Business Standard

Tata Steel: Does it need Stemcor's assets?

A slowdown in Europe has pushed the Britain-based Stemcor into a financial crisis. The cash crunch has forced the company to offload some of its physical assets, including its iron ore mine in Odisha

Ujjval Jauhari and Puneet Wadhwa  |  Mumbai 

Iron-ore, the basic raw material for making steel, has become a desired commodity for most of the Indian steel majors planning expansion given the on this commodity in some states. No wonder, is bidding for the Indian iron-ore assets of Stemcor, Britain's largest independent steel trading companies. Jindal Steel and are also reported to be bidding jointly.

A slowdown in Europe has pushed the Britain-based into a financial crisis. The cash crunch has forced the company to offload some of its physical assets, including its mine in Odisha which could fetch an estimated $750-850 million, according to reports.

Tata Steel slipped to Rs 197 levels in trade on Tuesday, hitting its lowest levels since December 2008 on the Bombay Stock Exchange. The stock has underperformed the market, by falling 25.4 per cent in past one month as compared to 3.4 per cent fall in benchmark S&P BSE Sensex and 15% decline in the S&P BSE Metal index.

How big is Stemcore?

Stemcor had reported a turnover of over £5 billion in 2012 and trades around 20 million tonnes of steel and steel-making raw materials per annum. Its iron-ore assets include its majority stake in Aryan Mining and Trading Corporation, which has 100 million tonnes (MT) of iron-ore reserves with the license to mine three million tonnes per annum in Odisha.

Besides, the company has a 10 per cent stake in Mideast Integrated Steel whose mines in Odisha have more than 1000 MT of iron-ore reserves with an approved mining plan up to three million tonnes is in place. Mideast has already applied for another six million tonnes.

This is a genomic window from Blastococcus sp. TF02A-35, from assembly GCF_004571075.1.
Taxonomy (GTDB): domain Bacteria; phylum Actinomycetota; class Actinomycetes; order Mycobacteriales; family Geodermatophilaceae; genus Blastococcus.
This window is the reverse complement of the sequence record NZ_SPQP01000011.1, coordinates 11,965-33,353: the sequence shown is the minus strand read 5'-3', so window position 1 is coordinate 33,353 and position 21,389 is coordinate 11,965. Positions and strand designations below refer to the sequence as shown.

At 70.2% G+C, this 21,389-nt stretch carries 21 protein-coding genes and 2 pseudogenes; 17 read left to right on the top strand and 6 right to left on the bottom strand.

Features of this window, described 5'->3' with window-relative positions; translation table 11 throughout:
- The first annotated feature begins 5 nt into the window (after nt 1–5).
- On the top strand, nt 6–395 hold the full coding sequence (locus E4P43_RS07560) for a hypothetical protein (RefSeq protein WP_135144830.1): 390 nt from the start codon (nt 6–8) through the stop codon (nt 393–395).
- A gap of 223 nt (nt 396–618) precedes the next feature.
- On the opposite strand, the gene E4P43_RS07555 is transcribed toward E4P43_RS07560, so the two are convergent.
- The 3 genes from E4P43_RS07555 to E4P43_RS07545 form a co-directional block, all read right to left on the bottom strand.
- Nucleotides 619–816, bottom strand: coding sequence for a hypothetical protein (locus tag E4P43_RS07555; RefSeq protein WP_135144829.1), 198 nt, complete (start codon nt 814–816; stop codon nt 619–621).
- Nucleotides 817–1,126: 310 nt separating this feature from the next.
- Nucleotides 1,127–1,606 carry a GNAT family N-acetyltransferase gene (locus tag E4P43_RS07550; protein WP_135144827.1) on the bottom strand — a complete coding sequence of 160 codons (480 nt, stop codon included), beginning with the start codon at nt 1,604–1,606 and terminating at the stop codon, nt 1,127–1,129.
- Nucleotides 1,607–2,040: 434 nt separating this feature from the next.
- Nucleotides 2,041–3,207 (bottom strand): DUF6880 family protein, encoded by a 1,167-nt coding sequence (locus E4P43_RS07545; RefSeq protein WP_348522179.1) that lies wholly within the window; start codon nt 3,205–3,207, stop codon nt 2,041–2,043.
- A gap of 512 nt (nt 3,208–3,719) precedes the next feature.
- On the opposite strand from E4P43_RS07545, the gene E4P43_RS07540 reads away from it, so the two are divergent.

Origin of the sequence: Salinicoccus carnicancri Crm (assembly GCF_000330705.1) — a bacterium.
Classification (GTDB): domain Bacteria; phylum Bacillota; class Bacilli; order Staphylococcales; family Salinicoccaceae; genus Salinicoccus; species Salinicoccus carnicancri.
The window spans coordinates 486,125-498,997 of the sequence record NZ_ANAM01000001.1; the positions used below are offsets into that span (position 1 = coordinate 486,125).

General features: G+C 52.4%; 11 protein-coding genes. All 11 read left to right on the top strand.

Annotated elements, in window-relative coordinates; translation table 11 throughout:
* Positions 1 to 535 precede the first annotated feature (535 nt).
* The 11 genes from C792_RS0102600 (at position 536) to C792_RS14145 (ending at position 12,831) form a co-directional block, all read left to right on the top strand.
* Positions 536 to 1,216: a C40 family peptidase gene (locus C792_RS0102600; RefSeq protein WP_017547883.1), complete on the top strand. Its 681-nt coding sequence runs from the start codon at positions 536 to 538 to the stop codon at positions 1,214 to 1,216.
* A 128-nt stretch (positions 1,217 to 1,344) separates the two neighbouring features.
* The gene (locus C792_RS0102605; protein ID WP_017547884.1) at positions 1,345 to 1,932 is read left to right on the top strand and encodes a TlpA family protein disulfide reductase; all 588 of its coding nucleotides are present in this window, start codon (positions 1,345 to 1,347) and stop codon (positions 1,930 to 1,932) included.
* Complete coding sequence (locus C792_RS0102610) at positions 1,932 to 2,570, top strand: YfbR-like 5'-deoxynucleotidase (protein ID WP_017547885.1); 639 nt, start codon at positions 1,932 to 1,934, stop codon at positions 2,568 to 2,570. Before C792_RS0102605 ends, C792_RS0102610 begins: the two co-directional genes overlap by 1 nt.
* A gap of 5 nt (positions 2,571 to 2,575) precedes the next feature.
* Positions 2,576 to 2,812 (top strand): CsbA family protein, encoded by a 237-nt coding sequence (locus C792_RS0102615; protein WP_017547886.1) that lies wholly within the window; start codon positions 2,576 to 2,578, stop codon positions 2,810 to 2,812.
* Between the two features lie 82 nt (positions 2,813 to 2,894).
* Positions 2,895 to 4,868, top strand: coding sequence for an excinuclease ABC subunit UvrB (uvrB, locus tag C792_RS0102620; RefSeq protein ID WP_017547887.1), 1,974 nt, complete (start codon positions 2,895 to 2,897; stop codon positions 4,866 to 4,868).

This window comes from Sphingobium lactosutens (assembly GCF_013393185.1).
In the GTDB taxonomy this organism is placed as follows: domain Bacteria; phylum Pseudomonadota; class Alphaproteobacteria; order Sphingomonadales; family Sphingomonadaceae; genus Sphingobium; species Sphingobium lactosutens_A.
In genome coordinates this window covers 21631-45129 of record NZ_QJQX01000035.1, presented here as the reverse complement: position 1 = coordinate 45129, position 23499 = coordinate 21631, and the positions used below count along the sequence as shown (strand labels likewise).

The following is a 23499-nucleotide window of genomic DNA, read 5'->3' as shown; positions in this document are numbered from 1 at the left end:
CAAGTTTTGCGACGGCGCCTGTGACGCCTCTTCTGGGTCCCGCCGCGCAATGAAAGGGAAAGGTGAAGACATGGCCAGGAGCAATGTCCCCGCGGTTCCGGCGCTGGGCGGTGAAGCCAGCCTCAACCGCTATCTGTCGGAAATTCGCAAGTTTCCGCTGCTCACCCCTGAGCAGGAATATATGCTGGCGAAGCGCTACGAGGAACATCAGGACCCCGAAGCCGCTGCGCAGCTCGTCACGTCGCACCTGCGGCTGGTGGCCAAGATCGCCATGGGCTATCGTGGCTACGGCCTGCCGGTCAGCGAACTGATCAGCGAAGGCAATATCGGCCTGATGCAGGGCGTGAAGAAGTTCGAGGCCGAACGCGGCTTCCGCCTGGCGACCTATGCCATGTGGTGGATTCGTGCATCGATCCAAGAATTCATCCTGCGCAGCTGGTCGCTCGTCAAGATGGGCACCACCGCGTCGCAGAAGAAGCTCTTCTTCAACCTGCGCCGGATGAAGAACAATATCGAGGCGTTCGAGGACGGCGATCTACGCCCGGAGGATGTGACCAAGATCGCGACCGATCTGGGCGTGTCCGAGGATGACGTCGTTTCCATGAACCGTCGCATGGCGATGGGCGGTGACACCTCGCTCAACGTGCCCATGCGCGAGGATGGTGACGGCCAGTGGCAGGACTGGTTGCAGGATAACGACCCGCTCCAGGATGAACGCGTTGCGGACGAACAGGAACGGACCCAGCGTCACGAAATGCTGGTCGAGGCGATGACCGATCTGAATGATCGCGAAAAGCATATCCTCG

Stemcore’s wholly-owned subsidiary, Brahmani River Pellets Ltd, has a four million tonne per annum (MTPA) beneficiation plant at Barbil, Odisha, and a pellet plant complex at Jajpur in Odisha.

How does it fit into Tata Steel’s plans?

So, how important is Stemcor to Tata Steel’s plans and should it bid at a time when the rupee is at record low and the overall economy is slowing down? The demand for its products, too, will be impacted given the global economic environment, especially China.

“The steep rupee depreciation would mitigate the drop in international metal prices and we expect an improvement in realisation for the non-ferrous segment, while it is expected to remain flattish for the ferrous segment as players wouldn't be able to pass on the entire rise in prices because of rupee depreciation following weak demand,” points out Giriraj Daga, an analyst with Nirmal Bang.

Tata Steel though has captive iron-ore supplies adequate to meet its present requirement; the company is planning to set up a Greenfield plant at Kalinganagar in Odisha. The six million tonne plant which will go on-stream in two phases of 3 MT each at a total cost of over Rs 30,000 crore is awaiting iron-ore mine allocation. Hence, Stemcor’s assets are of value to the company, analysts say.

Points out Abhisar Jain, an analyst at Centrum Broking: “The assets are definitely of value to Tata Steel. However, it remains to be seen as to how aggressive the company gets while bidding and the final amount it has to pay in case the bid is successful. This is of importance as Tata Steel still has a huge amount of debt on books. The company may want to re-look this strategy and feed its greenfield plant from existing iron-ore reserves in case the bid price is too high.”

Meanwhile, a recent ICICI Securities report maintains a ‘buy’ rating on the stock with a price target of Rs 301 on the possibility that the company will beat Street estimates while announcing its June quarter numbers.

“We see scope for a consolidated EBITDA beat on two accounts: i) QoQ flat realisations in the standalone business (countering the trend we have seen for JSW Steel), and ii) a higher-than-expected EBITDA for Tata Steel Europe (TSE). We draw confidence from the quarter-on-quarter report of ArcelorMittal Flat Carbon Europe (FCE) where we have witnessed an EBITDA improvement. Even after factoring the impact of forex losses on account of standalone debt, the beat can be meaningful (~18%),” the report says.

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Tata Steel: Does it need Stemcor's assets?